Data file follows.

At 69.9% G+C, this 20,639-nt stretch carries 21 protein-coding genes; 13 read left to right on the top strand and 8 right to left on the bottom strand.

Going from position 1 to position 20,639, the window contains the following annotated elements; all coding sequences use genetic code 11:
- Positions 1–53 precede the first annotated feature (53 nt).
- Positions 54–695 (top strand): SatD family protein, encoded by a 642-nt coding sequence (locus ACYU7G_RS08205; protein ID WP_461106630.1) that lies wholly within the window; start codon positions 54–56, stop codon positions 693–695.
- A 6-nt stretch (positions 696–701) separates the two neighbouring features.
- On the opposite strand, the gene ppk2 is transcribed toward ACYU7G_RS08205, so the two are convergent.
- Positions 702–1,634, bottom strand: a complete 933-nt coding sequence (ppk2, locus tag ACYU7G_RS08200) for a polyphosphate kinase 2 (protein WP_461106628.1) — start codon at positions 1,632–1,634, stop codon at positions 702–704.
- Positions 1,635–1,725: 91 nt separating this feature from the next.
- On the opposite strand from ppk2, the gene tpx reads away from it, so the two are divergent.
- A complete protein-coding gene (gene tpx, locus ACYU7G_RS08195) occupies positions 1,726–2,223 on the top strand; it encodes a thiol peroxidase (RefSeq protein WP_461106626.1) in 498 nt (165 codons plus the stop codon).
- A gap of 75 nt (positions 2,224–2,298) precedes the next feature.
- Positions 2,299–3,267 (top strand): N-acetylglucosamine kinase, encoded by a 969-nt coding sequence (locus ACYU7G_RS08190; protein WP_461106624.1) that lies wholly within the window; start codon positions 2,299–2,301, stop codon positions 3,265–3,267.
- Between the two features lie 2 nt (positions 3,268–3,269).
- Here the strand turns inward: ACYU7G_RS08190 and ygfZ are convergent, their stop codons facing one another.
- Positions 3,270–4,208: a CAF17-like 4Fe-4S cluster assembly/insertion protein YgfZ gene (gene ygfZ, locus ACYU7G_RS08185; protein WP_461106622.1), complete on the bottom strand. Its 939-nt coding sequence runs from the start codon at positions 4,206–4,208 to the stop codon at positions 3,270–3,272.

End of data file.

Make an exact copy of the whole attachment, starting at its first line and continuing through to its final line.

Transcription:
At 69.9% G+C, this 20,639-nt stretch carries 21 protein-coding genes; 13 read left to right on the top strand and 8 right to left on the bottom strand.

Going from position 1 to position 20,639, the window contains the following annotated elements; all coding sequences use genetic code 11:
- Positions 1–53 precede the first annotated feature (53 nt).
- Positions 54–695 (top strand): SatD family protein, encoded by a 642-nt coding sequence (locus ACYU7G_RS08205; protein ID WP_461106630.1) that lies wholly within the window; start codon positions 54–56, stop codon positions 693–695.
- A 6-nt stretch (positions 696–701) separates the two neighbouring features.
- On the opposite strand, the gene ppk2 is transcribed toward ACYU7G_RS08205, so the two are convergent.
- Positions 702–1,634, bottom strand: a complete 933-nt coding sequence (ppk2, locus tag ACYU7G_RS08200) for a polyphosphate kinase 2 (protein WP_461106628.1) — start codon at positions 1,632–1,634, stop codon at positions 702–704.
- Positions 1,635–1,725: 91 nt separating this feature from the next.
- On the opposite strand from ppk2, the gene tpx reads away from it, so the two are divergent.
- A complete protein-coding gene (gene tpx, locus ACYU7G_RS08195) occupies positions 1,726–2,223 on the top strand; it encodes a thiol peroxidase (RefSeq protein WP_461106626.1) in 498 nt (165 codons plus the stop codon).
- A gap of 75 nt (positions 2,224–2,298) precedes the next feature.
- Positions 2,299–3,267 (top strand): N-acetylglucosamine kinase, encoded by a 969-nt coding sequence (locus ACYU7G_RS08190; protein WP_461106624.1) that lies wholly within the window; start codon positions 2,299–2,301, stop codon positions 3,265–3,267.
- Between the two features lie 2 nt (positions 3,268–3,269).
- Here the strand turns inward: ACYU7G_RS08190 and ygfZ are convergent, their stop codons facing one another.
- Positions 3,270–4,208: a CAF17-like 4Fe-4S cluster assembly/insertion protein YgfZ gene (gene ygfZ, locus ACYU7G_RS08185; protein WP_461106622.1), complete on the bottom strand. Its 939-nt coding sequence runs from the start codon at positions 4,206–4,208 to the stop codon at positions 3,270–3,272.